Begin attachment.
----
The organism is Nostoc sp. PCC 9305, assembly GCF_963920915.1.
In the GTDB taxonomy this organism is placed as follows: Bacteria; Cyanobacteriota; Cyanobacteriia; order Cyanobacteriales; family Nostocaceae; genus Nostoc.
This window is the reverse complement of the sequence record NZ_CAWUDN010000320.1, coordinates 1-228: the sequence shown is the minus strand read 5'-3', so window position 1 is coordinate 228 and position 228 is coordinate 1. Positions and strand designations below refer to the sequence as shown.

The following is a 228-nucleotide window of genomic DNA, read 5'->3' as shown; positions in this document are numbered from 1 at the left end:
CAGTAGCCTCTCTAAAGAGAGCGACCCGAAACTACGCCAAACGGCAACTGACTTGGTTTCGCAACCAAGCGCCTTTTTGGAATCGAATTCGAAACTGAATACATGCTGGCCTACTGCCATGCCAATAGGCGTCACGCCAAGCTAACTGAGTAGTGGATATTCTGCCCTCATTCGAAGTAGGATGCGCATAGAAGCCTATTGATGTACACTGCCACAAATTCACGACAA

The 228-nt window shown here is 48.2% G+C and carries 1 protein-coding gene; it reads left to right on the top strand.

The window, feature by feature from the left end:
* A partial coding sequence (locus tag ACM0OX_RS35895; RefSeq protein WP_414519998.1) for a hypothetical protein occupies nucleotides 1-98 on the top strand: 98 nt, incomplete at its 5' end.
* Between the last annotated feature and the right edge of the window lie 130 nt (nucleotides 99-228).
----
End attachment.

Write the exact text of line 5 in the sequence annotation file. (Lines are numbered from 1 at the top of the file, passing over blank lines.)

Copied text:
CAGTAGCCTCTCTAAAGAGAGCGACCCGAAACTACGCCAAACGGCAACTGACTTGGTTTCGCAACCAAGCGCCTTTTTGGAATCGAATTCGAAACTGAATACATGCTGGCCTACTGCCATGCCAATAGGCGTCACGCCAAGCTAACTGAGTAGTGGATATTCTGCCCTCATTCGAAGTAGGATGCGCATAGAAGCCTATTGATGTACACTGCCACAAATTCACGACAA